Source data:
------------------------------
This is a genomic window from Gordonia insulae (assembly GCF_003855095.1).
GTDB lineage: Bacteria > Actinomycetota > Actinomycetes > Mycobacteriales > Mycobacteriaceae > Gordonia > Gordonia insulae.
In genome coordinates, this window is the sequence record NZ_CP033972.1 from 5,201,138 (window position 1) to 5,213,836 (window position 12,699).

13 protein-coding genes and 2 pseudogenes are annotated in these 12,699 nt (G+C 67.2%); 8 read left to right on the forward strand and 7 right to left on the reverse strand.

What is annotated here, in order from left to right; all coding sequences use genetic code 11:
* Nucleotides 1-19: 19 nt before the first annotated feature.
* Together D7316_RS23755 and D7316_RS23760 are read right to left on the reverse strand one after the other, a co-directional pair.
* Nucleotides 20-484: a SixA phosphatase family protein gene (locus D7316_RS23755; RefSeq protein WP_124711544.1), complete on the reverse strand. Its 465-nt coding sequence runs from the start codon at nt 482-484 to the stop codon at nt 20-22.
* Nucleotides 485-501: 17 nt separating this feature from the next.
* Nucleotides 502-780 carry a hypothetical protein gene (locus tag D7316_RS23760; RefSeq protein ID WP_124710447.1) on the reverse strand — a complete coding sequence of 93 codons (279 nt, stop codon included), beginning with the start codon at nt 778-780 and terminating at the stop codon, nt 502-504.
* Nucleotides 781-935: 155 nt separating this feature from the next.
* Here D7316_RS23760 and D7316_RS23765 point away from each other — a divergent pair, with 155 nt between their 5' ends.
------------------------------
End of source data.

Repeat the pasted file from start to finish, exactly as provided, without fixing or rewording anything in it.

This is a genomic window from Gordonia insulae (assembly GCF_003855095.1).
GTDB lineage: Bacteria > Actinomycetota > Actinomycetes > Mycobacteriales > Mycobacteriaceae > Gordonia > Gordonia insulae.
In genome coordinates, this window is the sequence record NZ_CP033972.1 from 5,201,138 (window position 1) to 5,213,836 (window position 12,699).

13 protein-coding genes and 2 pseudogenes are annotated in these 12,699 nt (G+C 67.2%); 8 read left to right on the forward strand and 7 right to left on the reverse strand.

What is annotated here, in order from left to right; all coding sequences use genetic code 11:
* Nucleotides 1-19: 19 nt before the first annotated feature.
* Together D7316_RS23755 and D7316_RS23760 are read right to left on the reverse strand one after the other, a co-directional pair.
* Nucleotides 20-484: a SixA phosphatase family protein gene (locus D7316_RS23755; RefSeq protein WP_124711544.1), complete on the reverse strand. Its 465-nt coding sequence runs from the start codon at nt 482-484 to the stop codon at nt 20-22.
* Nucleotides 485-501: 17 nt separating this feature from the next.
* Nucleotides 502-780 carry a hypothetical protein gene (locus tag D7316_RS23760; RefSeq protein ID WP_124710447.1) on the reverse strand — a complete coding sequence of 93 codons (279 nt, stop codon included), beginning with the start codon at nt 778-780 and terminating at the stop codon, nt 502-504.
* Nucleotides 781-935: 155 nt separating this feature from the next.
* Here D7316_RS23760 and D7316_RS23765 point away from each other — a divergent pair, with 155 nt between their 5' ends.